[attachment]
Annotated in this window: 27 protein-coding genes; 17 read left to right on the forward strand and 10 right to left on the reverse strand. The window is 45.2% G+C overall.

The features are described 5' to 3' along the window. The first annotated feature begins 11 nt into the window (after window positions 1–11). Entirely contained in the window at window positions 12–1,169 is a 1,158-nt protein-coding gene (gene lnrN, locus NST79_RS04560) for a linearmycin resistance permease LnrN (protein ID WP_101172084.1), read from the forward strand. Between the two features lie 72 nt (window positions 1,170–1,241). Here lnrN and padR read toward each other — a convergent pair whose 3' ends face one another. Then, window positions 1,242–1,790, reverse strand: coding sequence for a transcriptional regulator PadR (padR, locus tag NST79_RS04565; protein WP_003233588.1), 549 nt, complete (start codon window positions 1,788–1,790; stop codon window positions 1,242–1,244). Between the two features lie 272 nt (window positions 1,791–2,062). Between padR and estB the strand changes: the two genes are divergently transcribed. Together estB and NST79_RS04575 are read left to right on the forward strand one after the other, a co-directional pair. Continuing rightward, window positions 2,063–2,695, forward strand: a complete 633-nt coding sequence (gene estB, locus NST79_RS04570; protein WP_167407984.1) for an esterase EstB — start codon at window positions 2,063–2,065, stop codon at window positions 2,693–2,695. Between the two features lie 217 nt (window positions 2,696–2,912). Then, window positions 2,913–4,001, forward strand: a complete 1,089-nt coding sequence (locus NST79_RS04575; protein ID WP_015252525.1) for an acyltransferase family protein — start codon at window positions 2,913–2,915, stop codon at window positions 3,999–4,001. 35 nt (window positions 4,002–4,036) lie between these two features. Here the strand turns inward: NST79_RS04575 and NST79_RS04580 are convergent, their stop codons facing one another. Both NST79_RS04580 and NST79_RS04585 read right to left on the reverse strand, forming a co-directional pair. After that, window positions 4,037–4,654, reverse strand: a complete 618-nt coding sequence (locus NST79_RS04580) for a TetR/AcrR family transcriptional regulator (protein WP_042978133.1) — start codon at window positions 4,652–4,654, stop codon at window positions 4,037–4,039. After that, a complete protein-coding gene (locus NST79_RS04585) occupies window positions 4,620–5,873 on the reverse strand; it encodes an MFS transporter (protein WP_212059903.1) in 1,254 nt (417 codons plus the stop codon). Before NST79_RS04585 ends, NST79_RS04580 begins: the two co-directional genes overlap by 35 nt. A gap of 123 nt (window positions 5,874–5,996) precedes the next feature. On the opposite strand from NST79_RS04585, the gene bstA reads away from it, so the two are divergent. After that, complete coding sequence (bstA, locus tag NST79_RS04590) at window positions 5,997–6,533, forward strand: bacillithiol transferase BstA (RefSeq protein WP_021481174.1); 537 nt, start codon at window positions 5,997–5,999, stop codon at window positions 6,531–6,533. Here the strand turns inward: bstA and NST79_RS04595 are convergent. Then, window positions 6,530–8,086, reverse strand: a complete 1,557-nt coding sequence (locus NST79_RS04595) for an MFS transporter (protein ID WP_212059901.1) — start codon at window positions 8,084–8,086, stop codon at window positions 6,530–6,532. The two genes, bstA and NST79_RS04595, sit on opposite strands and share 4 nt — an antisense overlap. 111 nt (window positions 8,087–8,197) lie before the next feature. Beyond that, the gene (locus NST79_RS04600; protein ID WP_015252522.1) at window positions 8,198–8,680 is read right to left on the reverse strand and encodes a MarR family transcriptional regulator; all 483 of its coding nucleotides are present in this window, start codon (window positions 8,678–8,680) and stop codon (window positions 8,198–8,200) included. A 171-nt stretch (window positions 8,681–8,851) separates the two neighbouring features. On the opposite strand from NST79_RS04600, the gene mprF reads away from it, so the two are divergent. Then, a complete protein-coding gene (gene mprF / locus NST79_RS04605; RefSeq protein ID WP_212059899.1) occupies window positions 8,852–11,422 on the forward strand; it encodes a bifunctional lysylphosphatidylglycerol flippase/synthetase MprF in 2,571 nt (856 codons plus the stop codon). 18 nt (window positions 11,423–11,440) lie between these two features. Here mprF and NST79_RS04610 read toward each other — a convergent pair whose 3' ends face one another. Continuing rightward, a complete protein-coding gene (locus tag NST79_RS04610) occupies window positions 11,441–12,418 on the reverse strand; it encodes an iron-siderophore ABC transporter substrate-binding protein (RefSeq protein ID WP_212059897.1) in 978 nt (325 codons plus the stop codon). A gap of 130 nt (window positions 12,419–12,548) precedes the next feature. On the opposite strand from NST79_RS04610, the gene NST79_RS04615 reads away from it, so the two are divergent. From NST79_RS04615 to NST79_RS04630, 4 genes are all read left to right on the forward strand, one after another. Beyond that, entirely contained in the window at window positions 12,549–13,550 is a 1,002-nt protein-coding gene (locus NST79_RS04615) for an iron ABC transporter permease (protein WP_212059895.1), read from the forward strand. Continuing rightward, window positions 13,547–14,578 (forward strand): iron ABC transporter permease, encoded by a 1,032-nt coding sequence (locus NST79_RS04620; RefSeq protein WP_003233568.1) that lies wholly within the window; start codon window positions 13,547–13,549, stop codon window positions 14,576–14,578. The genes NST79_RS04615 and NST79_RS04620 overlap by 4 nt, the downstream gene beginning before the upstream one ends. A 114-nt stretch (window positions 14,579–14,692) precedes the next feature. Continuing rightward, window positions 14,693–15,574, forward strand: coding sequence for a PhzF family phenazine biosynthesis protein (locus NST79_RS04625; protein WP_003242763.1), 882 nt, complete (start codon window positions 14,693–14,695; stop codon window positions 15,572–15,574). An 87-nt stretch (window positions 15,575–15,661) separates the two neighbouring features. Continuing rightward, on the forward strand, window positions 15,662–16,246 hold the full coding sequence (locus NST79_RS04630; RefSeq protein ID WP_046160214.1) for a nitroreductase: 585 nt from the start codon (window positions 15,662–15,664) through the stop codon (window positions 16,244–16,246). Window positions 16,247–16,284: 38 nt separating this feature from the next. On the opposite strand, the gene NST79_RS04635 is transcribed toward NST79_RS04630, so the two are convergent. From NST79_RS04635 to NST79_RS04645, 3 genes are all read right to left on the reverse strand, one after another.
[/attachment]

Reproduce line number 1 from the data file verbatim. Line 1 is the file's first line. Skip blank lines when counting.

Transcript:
Annotated in this window: 27 protein-coding genes; 17 read left to right on the forward strand and 10 right to left on the reverse strand. The window is 45.2% G+C overall.